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Background info

  • 1/3 of pregnancies are unplanned
  • The UK government now promotes long acting reversible contraception (LARC) (e.g. IUD, IUS, implant)as the best method of contraception because:
    • Reduced chance of patient error – e.g. forgetting to take the pill, not using condoms
    • It is also cheaper! – it requires fewer primary health care appointments than e.g. the pill, which has to be reviewed every 3-12 months.
  • Prescribing contraception to under 16’s – you should do so under the Fraser Guidelines (aka Gillick competance) – i.e. the doctor should believe that:
    • The patient is able to retain and recall information, and understands advice given
    • The patient should be encouraged to discuss issues with parents; however in the case that this is not possible, the doctor is still able to proceed
    • The patient is likely to have an active sexual life anyway, even if contraceptives are not given
    • The patients mental or physical health may suffer if contraceptives are not given
    • It is in the patients best interests to receive contraceptives and contraceptive advice, with or without parental consent.
  • Without contraception – 80-90% of women will become pregnant within a year if having regular sexual intercourse.
  • All methods of contraception are free to all men and women on the NHS
  • You should always ask if there is any chance the patient is pregnant before commencing contraception! – If there is any doubt, then just do the test.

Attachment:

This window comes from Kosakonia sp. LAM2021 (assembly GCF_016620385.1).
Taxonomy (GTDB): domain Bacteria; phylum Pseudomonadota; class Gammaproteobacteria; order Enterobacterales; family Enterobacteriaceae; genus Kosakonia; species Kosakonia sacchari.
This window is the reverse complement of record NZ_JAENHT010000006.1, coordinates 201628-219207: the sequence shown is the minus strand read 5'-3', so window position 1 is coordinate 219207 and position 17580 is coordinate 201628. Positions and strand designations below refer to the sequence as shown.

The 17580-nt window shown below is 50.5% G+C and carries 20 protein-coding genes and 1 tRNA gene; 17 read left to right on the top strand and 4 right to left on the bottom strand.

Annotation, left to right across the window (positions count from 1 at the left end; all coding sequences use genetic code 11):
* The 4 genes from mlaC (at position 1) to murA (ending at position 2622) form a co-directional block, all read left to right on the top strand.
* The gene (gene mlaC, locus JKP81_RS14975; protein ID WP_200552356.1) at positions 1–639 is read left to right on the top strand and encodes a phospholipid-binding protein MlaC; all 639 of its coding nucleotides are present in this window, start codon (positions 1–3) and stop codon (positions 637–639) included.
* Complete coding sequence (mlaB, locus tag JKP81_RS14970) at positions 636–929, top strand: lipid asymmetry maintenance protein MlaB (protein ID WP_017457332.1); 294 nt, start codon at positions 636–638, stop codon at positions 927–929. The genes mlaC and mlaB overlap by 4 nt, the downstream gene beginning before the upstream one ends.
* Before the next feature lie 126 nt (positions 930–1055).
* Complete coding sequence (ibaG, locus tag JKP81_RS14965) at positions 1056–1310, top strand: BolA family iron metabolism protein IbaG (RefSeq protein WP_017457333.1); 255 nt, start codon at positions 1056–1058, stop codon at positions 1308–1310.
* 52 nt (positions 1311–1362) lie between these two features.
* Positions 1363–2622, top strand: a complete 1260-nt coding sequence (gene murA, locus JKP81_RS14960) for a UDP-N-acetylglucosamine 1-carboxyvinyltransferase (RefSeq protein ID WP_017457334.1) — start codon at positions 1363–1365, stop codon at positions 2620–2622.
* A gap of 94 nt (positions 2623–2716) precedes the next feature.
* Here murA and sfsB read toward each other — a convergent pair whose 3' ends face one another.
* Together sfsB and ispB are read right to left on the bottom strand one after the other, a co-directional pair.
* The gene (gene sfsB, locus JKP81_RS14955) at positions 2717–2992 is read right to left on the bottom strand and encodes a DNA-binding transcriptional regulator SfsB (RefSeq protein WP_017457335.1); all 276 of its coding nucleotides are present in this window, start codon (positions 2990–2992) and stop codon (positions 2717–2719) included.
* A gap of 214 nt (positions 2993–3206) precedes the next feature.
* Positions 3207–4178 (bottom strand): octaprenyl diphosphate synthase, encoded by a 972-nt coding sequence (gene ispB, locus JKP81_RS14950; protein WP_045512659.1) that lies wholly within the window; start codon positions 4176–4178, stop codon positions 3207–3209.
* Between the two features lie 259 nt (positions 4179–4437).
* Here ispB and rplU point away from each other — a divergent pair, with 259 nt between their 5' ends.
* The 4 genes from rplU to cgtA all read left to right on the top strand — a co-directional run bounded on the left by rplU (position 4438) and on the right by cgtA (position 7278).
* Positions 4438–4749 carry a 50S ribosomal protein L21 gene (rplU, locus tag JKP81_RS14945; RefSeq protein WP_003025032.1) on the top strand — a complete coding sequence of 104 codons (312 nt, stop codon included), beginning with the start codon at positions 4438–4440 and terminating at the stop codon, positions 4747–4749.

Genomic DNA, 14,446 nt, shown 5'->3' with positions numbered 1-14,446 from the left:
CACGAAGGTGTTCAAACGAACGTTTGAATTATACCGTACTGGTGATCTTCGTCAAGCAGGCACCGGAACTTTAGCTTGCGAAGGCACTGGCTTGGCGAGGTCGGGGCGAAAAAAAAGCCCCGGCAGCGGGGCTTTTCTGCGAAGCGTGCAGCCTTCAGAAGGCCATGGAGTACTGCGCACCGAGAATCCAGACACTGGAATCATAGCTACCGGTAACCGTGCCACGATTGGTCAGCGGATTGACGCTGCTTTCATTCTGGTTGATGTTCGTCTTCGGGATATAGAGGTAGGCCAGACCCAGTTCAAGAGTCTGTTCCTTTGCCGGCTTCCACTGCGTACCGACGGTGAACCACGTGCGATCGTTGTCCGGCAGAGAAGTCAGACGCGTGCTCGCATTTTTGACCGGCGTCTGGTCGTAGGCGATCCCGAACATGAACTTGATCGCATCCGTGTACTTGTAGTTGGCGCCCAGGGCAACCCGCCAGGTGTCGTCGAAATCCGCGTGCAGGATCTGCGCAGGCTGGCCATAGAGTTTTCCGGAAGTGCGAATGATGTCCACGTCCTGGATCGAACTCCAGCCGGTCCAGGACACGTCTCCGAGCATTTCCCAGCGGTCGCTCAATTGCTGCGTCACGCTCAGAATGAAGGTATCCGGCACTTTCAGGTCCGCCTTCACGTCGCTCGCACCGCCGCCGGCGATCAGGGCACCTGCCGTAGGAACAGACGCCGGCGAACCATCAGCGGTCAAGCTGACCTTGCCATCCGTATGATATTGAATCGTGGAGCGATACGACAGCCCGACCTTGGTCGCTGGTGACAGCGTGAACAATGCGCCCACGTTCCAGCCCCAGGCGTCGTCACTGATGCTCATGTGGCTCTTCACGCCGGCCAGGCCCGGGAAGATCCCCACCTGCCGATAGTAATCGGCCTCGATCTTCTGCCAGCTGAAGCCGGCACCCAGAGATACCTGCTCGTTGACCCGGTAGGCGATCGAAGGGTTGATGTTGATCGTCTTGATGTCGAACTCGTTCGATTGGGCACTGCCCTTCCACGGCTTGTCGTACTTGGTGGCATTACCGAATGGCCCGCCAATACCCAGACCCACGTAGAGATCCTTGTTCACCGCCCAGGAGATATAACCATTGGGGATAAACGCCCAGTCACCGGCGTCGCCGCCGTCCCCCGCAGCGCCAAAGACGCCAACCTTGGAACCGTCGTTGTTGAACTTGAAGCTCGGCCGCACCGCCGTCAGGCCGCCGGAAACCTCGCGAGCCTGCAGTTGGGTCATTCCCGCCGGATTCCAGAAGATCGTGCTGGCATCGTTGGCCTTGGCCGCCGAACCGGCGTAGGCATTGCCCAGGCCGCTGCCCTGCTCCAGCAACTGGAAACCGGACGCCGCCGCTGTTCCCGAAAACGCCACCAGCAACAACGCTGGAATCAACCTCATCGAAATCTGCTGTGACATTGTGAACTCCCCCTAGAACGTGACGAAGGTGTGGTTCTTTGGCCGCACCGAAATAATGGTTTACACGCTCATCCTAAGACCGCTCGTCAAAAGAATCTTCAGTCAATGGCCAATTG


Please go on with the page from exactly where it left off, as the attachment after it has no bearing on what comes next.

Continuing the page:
• No contraception is 100% effective!

It is important that before any method of hormonal (and also IUD) contraception, the patient is counselled by a trained individual, and provided with information leaflets, and allowed to make their own informed decision.

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Dr Tom Leach

Dr Tom Leach MBChB DCH EMCert(ACEM) FRACGP currently works as a GP and an Emergency Department CMO in Australia. He is also a Clinical Associate Lecturer at the Australian National University, and is studying for a Masters of Sports Medicine at the University of Queensland. After graduating from his medical degree at the University of Manchester in 2011, Tom completed his Foundation Training at Bolton Royal Hospital, before moving to Australia in 2013. He started almostadoctor whilst a third year medical student in 2009. Read full bio

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